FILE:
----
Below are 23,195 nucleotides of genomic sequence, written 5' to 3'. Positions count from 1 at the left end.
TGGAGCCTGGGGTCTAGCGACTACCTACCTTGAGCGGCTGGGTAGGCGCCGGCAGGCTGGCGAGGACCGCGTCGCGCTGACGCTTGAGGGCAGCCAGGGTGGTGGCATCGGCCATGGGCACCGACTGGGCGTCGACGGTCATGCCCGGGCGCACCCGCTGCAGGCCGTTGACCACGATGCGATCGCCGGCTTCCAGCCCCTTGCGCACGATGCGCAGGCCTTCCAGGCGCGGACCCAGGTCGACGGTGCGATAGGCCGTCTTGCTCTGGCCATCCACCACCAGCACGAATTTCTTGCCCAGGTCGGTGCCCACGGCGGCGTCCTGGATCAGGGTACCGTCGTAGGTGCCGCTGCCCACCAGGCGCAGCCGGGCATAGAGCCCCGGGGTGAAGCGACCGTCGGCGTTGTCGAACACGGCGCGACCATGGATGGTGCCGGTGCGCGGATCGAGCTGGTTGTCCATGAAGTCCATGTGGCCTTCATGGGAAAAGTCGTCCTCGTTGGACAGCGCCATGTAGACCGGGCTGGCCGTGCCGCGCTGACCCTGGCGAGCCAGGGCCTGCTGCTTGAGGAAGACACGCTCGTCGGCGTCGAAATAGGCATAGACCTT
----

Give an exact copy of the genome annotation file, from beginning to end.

Below are 23,195 nucleotides of genomic sequence, written 5' to 3'. Positions count from 1 at the left end.
TGGAGCCTGGGGTCTAGCGACTACCTACCTTGAGCGGCTGGGTAGGCGCCGGCAGGCTGGCGAGGACCGCGTCGCGCTGACGCTTGAGGGCAGCCAGGGTGGTGGCATCGGCCATGGGCACCGACTGGGCGTCGACGGTCATGCCCGGGCGCACCCGCTGCAGGCCGTTGACCACGATGCGATCGCCGGCTTCCAGCCCCTTGCGCACGATGCGCAGGCCTTCCAGGCGCGGACCCAGGTCGACGGTGCGATAGGCCGTCTTGCTCTGGCCATCCACCACCAGCACGAATTTCTTGCCCAGGTCGGTGCCCACGGCGGCGTCCTGGATCAGGGTACCGTCGTAGGTGCCGCTGCCCACCAGGCGCAGCCGGGCATAGAGCCCCGGGGTGAAGCGACCGTCGGCGTTGTCGAACACGGCGCGACCATGGATGGTGCCGGTGCGCGGATCGAGCTGGTTGTCCATGAAGTCCATGTGGCCTTCATGGGAAAAGTCGTCCTCGTTGGACAGCGCCATGTAGACCGGGCTGGCCGTGCCGCGCTGACCCTGGCGAGCCAGGGCCTGCTGCTTGAGGAAGACACGCTCGTCGGCGTCGAAATAGGCATAGACCTT